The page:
Pain is a feeling or discomfort caused by an illness or injury or a sensation caused by a noxious stimulus to the naked nerve endings. It is normally due to tissue damage and characterised by discomfort like pricking, throbbing, aching, etc.
TYPES OF PAIN
Acute pain last for a while but rarely it becomes chronic pain.
Chronic pain persists for longer periods and is resistant to most medical treatments.
Identifying the ethology instead of simply treating the pain can give more targeted and successful pain treatment.
FACIAL NERVE PAIN
The nerve most commonly associated with facial nerve pain is trigeminal nerve. The branches of trigeminal nerve are:
The facial pain cause by this nerve is called trigeminal neuralgia (Tic Douloureux). It is a chronic neuropathic condition affecting any part of the face, head, neck, shoulders and is considered one of the most painful conditions.
Trigeminal neuralgia is unpredictable, cause due to compression or damage of the nerve resulting in pricking, sharp pain like electric shocks. It can affect any of the three branches.
SIGNS AND SYMPTOMS
Women above 50 years are more commonly affected.
The cheek, jaw, teeth, gums, and lips are most commonly affected.
Onset is sudden and lasts for seconds to minutes.
The pain worsens with time and mostly affects one side of the face.
Sometimes, both sides of the face are involved, bilateral trigeminal neuralgia.
People with trigeminal neuralgia may have anxiety because they are uncertain when the pain will return so they are also called suicidal disease.
- Hair brushing and cleaning of teeth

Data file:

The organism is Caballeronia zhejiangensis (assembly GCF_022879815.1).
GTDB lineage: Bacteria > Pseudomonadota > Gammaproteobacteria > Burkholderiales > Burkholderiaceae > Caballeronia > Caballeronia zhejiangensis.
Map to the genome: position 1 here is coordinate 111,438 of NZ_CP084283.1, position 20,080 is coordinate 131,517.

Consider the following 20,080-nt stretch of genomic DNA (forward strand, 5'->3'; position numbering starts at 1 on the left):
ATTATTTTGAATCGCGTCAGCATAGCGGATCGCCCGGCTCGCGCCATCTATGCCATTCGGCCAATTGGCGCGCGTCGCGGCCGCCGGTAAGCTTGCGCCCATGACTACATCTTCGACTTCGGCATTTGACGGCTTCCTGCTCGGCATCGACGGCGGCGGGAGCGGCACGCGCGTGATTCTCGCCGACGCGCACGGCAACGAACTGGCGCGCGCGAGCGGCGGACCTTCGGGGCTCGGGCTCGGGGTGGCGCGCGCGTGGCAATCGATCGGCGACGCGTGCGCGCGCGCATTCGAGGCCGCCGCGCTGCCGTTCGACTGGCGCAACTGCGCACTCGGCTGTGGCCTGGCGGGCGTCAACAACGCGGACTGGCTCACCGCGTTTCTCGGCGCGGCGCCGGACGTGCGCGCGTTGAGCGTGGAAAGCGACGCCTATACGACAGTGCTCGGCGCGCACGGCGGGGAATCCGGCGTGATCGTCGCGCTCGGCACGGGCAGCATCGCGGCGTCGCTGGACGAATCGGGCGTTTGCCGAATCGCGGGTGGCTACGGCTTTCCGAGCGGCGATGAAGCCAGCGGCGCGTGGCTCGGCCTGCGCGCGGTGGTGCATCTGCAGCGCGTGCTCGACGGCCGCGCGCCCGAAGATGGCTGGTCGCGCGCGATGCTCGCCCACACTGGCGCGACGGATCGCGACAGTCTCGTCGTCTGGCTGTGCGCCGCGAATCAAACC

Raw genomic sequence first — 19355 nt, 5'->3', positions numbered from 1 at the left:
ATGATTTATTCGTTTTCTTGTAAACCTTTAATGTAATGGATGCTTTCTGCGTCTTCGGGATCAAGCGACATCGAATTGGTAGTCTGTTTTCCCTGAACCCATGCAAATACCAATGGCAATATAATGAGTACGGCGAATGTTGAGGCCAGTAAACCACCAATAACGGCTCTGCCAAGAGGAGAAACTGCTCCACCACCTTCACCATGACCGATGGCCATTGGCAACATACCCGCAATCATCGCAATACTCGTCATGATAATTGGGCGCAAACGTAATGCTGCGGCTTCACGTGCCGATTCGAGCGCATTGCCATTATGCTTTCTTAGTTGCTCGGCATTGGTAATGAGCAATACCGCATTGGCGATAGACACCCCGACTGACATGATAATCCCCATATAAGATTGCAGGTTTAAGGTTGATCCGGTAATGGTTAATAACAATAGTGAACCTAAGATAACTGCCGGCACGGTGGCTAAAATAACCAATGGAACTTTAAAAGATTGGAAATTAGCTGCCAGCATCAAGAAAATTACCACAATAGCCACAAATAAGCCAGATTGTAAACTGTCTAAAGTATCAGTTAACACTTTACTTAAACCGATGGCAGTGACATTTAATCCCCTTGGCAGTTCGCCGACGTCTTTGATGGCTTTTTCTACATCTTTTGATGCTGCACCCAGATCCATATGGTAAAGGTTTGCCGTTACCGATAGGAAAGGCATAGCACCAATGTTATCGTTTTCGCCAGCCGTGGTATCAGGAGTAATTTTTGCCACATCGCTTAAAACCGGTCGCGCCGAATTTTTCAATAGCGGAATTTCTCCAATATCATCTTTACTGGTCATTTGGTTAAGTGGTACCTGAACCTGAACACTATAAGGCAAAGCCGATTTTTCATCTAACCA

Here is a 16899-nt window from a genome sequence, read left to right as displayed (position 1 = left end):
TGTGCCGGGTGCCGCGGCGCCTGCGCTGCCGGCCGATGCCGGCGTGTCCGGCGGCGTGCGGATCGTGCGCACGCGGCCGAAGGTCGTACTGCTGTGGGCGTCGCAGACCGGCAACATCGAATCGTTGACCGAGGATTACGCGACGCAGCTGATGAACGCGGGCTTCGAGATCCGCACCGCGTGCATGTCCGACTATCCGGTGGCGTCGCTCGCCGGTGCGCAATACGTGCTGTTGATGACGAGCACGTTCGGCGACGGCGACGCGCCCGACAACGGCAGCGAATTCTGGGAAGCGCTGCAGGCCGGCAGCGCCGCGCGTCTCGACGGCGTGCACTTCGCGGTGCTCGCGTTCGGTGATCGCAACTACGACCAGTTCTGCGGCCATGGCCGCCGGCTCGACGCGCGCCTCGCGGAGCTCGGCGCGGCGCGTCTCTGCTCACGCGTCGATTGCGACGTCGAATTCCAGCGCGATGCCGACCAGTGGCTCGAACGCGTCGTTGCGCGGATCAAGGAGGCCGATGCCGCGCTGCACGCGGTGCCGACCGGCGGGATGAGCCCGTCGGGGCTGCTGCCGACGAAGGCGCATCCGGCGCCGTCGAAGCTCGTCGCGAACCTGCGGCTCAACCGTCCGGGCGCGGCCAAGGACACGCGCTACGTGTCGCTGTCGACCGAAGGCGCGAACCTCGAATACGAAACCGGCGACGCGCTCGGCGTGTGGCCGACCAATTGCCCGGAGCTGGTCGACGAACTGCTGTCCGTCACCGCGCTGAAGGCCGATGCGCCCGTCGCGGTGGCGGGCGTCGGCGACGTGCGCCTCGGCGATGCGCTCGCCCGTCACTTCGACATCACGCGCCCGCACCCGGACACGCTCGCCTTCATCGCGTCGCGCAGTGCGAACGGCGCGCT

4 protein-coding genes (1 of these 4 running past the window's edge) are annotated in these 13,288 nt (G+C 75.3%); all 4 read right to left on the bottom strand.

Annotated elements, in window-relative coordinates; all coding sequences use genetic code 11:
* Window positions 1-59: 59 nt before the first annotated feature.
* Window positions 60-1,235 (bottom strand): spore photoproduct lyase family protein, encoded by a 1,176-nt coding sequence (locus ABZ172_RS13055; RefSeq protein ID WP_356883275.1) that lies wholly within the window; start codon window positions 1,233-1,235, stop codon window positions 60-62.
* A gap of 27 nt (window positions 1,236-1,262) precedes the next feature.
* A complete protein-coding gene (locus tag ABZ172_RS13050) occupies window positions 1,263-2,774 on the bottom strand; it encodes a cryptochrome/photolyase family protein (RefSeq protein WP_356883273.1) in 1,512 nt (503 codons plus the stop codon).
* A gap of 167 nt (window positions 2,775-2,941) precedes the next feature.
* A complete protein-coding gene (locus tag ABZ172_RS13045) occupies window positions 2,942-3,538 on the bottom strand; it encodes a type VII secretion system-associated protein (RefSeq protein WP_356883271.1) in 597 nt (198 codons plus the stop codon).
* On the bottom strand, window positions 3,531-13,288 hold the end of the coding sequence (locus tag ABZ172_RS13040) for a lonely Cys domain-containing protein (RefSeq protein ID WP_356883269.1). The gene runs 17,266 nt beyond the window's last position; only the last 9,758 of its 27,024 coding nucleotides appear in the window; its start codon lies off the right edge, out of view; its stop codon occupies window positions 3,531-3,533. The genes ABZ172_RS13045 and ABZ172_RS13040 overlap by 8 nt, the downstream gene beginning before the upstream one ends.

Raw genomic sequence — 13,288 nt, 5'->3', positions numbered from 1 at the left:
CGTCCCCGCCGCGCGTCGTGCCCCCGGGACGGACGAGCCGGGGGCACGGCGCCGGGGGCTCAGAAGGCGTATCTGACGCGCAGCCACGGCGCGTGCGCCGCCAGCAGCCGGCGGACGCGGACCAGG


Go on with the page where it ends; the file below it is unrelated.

- Tilting head and shaving
- Stress and tiredness
- Cold and hot weather
- Chewing and swallowing
- Touching and washing face
- Light breeze or wind on face etc.
Depending on the severity and types, the treatment can be with medications or surgery.
Medications (non invasive)
Carbazepine is the drug of choice due to fewer side effects.
If carbazepine causes more troublesome side effects, lower the dose and add baclofen. Oxycarbazepine with lamotrigine or phenytoin may also be use.
During refractory period, gabapentin is most commonly used.
In recalcitrant cases, pregabalin, topiramate or older anticonvulsants – valproate and phenytoin may be used.
Note: Please take the above medicines only after consulting a practicing doctor. Do not self medicate. This article is written for informational purposes only.
Those patients who do not respond to medications and are physically fit can go for invasive procedures.
1. Peripheral injections
Longer acting anesthetic agents
Agents like bupivacaine with out adrenaline but with or without corticosteroids are injected to the peripheral nerve end.
Alcohol injections: 0.5-2 ml of 95% absolute alcohol is used for injection.
2. Glycerol injection in the gasserian ganglion
Injected behind the ganglion and destroy both small and large nerve fibers.
3. Peripheral Neurectomy
Oldest and most effective method.
Mostly performed on the infraorbital nerve, inferior alveolar nerve, mental nerve and rarely lingual nerve.
Direct application of cryoprobe (temperature -60◦) intramurally to the affected nerve producing wallerian degeneration of the affected nerve.
In this, the nerve is not sectioned but destroyed.
5. Open or intracranial procedures
Incision given over the mastoid process and release the nerve compression from the pulsating artery. Separate the nerve and the artery by placing Teflon between them.
6. Gamma knife radio surgery
Non invasive, scalpless radio-surgery by delivering radiation to the targeted site.
Trigeminal neuralgia has been an enigma since ages. Although the pain is intense, progresses and worsens with time the condition is not life-threatening. Proper diagnosis and treatment plan still plays an important role in success of the treatment. However, the various advances help in understanding the condition and increase the success rate of the treatment. If not cure there is a way to reduce pain and improve the quality life of the patient.